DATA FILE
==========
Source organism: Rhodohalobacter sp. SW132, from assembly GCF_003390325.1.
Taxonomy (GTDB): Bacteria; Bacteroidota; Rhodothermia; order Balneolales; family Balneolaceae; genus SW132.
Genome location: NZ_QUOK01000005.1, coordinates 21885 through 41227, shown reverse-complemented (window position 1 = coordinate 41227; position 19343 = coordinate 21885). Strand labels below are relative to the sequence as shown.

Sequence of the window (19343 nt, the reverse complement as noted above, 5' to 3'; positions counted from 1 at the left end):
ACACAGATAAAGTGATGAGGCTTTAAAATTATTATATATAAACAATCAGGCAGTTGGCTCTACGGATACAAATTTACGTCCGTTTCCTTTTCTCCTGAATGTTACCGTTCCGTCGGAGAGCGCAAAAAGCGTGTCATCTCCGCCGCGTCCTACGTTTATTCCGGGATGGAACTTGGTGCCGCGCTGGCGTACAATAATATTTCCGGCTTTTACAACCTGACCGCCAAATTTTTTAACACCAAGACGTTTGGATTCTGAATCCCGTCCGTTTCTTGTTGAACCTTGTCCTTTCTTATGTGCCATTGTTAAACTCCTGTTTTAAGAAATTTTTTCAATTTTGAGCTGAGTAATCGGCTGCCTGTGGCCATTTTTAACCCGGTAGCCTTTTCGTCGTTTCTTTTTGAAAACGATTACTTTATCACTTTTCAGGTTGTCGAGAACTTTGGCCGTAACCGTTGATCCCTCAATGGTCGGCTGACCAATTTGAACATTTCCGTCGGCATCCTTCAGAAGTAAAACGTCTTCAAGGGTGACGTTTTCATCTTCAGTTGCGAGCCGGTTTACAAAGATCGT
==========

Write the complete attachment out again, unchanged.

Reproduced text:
Source organism: Rhodohalobacter sp. SW132, from assembly GCF_003390325.1.
Taxonomy (GTDB): Bacteria; Bacteroidota; Rhodothermia; order Balneolales; family Balneolaceae; genus SW132.
Genome location: NZ_QUOK01000005.1, coordinates 21885 through 41227, shown reverse-complemented (window position 1 = coordinate 41227; position 19343 = coordinate 21885). Strand labels below are relative to the sequence as shown.

Sequence of the window (19343 nt, the reverse complement as noted above, 5' to 3'; positions counted from 1 at the left end):
ACACAGATAAAGTGATGAGGCTTTAAAATTATTATATATAAACAATCAGGCAGTTGGCTCTACGGATACAAATTTACGTCCGTTTCCTTTTCTCCTGAATGTTACCGTTCCGTCGGAGAGCGCAAAAAGCGTGTCATCTCCGCCGCGTCCTACGTTTATTCCGGGATGGAACTTGGTGCCGCGCTGGCGTACAATAATATTTCCGGCTTTTACAACCTGACCGCCAAATTTTTTAACACCAAGACGTTTGGATTCTGAATCCCGTCCGTTTCTTGTTGAACCTTGTCCTTTCTTATGTGCCATTGTTAAACTCCTGTTTTAAGAAATTTTTTCAATTTTGAGCTGAGTAATCGGCTGCCTGTGGCCATTTTTAACCCGGTAGCCTTTTCGTCGTTTCTTTTTGAAAACGATTACTTTATCACTTTTCAGGTTGTCGAGAACTTTGGCCGTAACCGTTGATCCCTCAATGGTCGGCTGACCAATTTGAACATTTCCGTCGGCATCCTTCAGAAGTAAAACGTCTTCAAGGGTGACGTTTTCATCTTCAGTTGCGAGCCGGTTTACAAAGATCGT